It’s Already March and Time to Fertilize your Garden and Landscaping Beds

We are with you! It’s March and you’re ready to get into your garden and landscaping beds, especially after experiencing the cooler months of January and February. And in March, it’s a great time to lay the foundation for beautiful, lush gardens and landscaping. Let’s get started!

Spring “Clean Out” Time

First, we suggest cleaning out your garden area and flower & landscaping beds. Remove any fallen leaves, dying vegetation (such as annuals) and other vegetation that doesn’t belong. By cleaning out your beds, you’ll make room for new plants and enable your fertilizer to be most effective while avoiding waste. Don’t forget, however, some removed materials make for excellent compost next year!

It’s also a great to time check remaining vegetation for insects and other pests, including spider mites, thrips, stink bugs and aphids. Likewise, check your soil for grubs, cutworms and others. Treat by targeting the infested areas rather than a broad application that may damage healthy plants and soil balances.

Fertilizing your Garden and Flower & Landscaping Beds

Check local fertilization restrictions

Before you decide on your fertilization plan, check local governmental resources to determine what fertilization ordinances may apply to your area. The state as well as over 125 local municipalities have some type of ban, restriction or “black-out” period during which certain fertilizers may not be applied. For example, both Sarasota and Manatee Counties prohibit the use of fertilizers containing Nitrogen or Phosphorus between June 1st and September 30th.

These restrictions seek to prevent runoff of these nutrients into groundwater sources. The good news is, however, that most bans apply to Florida’s traditional “rainy season” and should not impact Springtime fertilizer use. 

Know your soil type before fertilizing

Knowing your soil type is also very important. Our sandy, coastal southwestern Florida soils often lack Nitrogen, Phosphorus and Potassium (N-P-K). In some cases, soils may have adequate Phosphorus despite lacking the others. As a result, we recommend testing to avoid over fertilizing. As many have found, poor growth and plant death often result from excessive Phosphorus in soil. Testing will also help you gauge your soil’s pH levels (i.e., acidity or alkalinity.) It’s recommended to choose plants suitable to your soil’s natural pH level. However, you can raise the pH level of your acidic soil using a lime treatment prior to planting. Unfortunately, lowering the pH level of an alkaline soil is extremely difficult and choosing plants suitable to a highly alkaline soil is the most practical approach.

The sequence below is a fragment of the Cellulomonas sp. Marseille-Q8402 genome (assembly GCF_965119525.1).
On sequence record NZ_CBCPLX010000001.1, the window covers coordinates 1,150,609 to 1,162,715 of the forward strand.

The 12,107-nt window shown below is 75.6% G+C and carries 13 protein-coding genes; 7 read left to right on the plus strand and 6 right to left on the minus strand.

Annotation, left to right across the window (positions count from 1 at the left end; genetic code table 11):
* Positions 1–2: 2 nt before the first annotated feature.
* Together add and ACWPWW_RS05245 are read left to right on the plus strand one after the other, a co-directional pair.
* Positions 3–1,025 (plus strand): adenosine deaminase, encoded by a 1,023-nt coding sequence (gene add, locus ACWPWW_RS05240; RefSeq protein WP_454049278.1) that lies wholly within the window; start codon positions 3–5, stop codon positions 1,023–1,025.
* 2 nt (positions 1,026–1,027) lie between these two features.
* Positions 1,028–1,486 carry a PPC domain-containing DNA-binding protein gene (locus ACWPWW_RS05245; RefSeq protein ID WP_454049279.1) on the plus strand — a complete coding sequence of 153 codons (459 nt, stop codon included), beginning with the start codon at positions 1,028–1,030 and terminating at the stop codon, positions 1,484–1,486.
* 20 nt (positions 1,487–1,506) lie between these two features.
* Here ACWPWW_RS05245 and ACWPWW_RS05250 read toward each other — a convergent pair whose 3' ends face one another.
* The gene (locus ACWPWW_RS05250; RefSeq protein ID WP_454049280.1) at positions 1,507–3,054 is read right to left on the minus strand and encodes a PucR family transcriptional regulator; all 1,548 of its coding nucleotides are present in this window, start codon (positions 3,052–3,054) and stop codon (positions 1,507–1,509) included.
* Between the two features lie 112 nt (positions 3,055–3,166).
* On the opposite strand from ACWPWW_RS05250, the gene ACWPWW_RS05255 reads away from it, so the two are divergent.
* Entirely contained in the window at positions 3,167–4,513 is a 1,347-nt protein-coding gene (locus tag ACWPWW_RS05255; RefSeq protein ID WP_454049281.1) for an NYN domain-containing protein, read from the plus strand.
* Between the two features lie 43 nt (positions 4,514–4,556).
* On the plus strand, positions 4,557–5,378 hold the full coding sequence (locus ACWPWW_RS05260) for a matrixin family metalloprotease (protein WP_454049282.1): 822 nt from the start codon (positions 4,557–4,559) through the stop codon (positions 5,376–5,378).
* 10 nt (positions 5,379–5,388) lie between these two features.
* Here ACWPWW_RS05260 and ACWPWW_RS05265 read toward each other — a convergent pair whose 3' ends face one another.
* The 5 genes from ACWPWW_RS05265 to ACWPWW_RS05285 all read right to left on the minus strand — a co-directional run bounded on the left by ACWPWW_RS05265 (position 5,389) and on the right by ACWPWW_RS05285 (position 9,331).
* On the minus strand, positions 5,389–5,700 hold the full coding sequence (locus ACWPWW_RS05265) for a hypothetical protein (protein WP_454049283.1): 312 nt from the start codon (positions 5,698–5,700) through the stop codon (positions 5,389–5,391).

What do you need to know about fertilizer?

Fertilizers fall within two types. Inorganic fertilizers contain mined materials or those synthesized from non-living materials. Organic fertilizers originate from plants or animals, the most common being manure. Within these fertilizers you’ll find Macronutrients, including Nitrogen, Phosphorus, Potassium, Calcium and Sulphur. Likewise, Copper, Iron, Boron and Manganese are several of the Micronutrients available in most fertilizers. Soils need both types of nutrients to promote growth of helpful microorganisms within the soil and enable it to maintain adequate nutrient and moisture levels. These fertilizers can be fast-acting (i.e., immediate) or controlled-release where nutrients are slowly released over time. In southwestern Florida, a combined approach where 50% of Nitrogen is controlled-release should be used.

Understanding the fertilizer bag’s label is relatively simple. The three numbers, separated by dashes, reflect amounts of Nitrogen, Phosphorus and Potassium (or N-P-K). Ideally for southwestern Florida (and subject to your soil test), choose a Nitrogen to Potassium ratio of 2:1 (i.e., first and third numbers). The middle number (i.e., Phosphorus) should be as low as possible. Note, however, that fertilizer needs will vary based on what you plant and your soil type. And the needs of your flowers will vary from those of your vegetable garden and landscaping beds.

In general, landscaping plants typically require less fertilizer. These include perennials, shrubs and trees. On the other hand, phosphorus spurs the growth of vegetable roots. In soil where Phosphorus is low, a fertilizer offering a complete N-P-K would be recommended for vegetable plants. In such cases, fertilizer may be tilled in prior to planting or split whereby 50% is tilled in prior to planting while the rest is applied as sidedressing. An application of fertilizer with higher levels of Potassium is important for fruit and palm trees. In fact, Potassium deficiency is the most common nutrient deficiency of palm trees in Florida and beyond often requiring a controlled-release fertilization process.

Applying your fertilizer

Once you’ve found the correct fertilizer for your needs, the packaging should provide you with adequate instructions on determining the amount you’ll need. Depending on the type of fertilizer, you can till it into the soil (as in composting), spray it on (foliar feeding) or apply as side dressing (alongside the row). Importantly, always keep fertilizer application at least ten feet away from an open water source or stormwater drains. And never fertilize before a forecasted heavy rain.

Your garden and landscape beds await!

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